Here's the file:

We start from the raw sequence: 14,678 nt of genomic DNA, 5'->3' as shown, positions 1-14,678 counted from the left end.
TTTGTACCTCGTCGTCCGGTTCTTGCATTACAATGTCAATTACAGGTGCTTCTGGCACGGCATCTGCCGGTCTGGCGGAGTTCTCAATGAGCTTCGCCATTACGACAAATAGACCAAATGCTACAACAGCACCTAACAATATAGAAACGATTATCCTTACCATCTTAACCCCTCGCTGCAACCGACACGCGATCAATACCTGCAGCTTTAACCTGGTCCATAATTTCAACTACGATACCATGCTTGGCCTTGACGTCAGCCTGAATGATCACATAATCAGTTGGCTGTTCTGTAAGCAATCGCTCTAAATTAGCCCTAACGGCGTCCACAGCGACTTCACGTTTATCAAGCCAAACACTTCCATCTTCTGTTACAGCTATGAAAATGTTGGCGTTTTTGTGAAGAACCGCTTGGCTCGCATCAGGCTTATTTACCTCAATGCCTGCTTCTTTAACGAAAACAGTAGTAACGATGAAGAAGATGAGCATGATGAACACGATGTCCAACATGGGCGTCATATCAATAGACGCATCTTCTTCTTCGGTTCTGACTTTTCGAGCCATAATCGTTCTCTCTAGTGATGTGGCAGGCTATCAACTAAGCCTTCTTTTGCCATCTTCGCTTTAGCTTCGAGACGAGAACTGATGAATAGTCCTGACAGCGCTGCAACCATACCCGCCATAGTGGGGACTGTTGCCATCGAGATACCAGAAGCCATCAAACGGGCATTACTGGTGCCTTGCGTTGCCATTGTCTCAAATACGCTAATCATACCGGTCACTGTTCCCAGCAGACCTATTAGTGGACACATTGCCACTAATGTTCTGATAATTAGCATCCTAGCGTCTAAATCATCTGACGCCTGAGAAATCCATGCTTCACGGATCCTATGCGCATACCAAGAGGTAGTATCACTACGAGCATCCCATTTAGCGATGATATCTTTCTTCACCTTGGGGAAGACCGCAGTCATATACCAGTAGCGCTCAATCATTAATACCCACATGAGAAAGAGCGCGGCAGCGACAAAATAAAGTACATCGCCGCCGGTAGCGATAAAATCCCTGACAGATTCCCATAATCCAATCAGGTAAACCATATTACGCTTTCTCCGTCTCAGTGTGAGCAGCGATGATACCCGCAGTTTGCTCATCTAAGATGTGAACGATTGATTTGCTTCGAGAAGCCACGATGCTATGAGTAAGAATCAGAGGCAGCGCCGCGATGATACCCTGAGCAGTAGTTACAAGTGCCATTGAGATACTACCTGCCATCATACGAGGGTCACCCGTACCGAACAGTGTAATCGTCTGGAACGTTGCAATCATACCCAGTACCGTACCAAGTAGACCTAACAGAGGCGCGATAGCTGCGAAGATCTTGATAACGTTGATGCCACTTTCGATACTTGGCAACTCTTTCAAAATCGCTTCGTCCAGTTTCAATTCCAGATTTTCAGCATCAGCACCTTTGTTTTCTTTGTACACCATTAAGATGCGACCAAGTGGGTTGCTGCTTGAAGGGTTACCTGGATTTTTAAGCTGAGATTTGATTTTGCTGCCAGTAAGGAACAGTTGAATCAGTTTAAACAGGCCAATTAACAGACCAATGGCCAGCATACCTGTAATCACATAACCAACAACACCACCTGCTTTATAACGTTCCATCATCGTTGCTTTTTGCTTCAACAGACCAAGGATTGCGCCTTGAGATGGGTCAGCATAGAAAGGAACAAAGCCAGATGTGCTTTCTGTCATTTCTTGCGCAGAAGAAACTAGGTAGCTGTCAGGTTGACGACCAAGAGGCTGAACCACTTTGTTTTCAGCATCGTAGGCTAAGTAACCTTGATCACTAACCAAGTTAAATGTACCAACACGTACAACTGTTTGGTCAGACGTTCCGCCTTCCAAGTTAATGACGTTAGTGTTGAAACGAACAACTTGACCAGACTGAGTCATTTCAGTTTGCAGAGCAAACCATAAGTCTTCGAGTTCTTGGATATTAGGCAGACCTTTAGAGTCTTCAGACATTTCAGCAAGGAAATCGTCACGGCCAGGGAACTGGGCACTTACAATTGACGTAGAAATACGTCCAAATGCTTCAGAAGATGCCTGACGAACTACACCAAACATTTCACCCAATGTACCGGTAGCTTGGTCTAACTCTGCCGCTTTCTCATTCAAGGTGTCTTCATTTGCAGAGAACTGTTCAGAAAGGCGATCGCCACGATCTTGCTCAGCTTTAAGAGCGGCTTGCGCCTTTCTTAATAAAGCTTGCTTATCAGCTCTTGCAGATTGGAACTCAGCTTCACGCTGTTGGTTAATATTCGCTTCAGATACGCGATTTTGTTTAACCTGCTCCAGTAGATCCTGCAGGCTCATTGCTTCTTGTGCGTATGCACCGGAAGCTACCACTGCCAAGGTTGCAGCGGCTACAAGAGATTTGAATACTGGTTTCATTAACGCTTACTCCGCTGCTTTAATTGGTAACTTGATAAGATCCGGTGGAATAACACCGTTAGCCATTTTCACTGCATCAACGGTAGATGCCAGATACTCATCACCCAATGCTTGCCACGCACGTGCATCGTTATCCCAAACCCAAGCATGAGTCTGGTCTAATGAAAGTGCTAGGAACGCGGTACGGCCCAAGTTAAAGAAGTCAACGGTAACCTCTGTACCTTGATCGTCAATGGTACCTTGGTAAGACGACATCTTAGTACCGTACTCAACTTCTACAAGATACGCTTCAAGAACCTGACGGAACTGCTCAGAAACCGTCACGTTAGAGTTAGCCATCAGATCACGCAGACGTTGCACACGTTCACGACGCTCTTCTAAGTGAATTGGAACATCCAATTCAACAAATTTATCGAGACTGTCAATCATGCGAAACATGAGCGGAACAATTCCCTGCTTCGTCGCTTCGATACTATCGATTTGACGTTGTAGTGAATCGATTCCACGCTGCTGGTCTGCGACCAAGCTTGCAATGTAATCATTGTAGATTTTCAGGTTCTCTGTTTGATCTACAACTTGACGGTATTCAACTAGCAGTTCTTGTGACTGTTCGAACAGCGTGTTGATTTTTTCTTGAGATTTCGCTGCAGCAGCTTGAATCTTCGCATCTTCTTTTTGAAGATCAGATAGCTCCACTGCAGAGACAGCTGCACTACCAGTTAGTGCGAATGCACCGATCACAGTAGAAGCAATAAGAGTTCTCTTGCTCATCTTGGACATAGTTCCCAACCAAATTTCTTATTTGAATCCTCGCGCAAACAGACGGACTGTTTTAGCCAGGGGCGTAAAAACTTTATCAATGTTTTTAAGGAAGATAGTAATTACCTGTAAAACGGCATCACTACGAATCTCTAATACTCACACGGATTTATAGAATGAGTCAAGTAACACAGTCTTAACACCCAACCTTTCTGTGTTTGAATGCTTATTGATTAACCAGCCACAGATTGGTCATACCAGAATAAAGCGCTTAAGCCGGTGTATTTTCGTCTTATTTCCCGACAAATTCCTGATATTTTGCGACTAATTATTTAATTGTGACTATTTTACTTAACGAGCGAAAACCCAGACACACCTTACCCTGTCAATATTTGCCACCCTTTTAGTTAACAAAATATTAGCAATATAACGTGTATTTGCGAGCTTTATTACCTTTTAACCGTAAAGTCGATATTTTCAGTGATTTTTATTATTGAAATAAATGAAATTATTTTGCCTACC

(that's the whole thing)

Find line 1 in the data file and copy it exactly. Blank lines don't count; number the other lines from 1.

We start from the raw sequence: 14,678 nt of genomic DNA, 5'->3' as shown, positions 1-14,678 counted from the left end.